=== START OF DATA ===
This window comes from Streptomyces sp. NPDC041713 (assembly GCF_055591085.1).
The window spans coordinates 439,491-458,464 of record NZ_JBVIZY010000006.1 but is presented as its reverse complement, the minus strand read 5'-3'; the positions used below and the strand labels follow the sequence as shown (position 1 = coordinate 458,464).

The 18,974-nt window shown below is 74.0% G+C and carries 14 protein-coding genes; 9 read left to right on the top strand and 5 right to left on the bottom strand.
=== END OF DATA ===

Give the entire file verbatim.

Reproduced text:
This window comes from Streptomyces sp. NPDC041713 (assembly GCF_055591085.1).
The window spans coordinates 439,491-458,464 of record NZ_JBVIZY010000006.1 but is presented as its reverse complement, the minus strand read 5'-3'; the positions used below and the strand labels follow the sequence as shown (position 1 = coordinate 458,464).

The 18,974-nt window shown below is 74.0% G+C and carries 14 protein-coding genes; 9 read left to right on the top strand and 5 right to left on the bottom strand.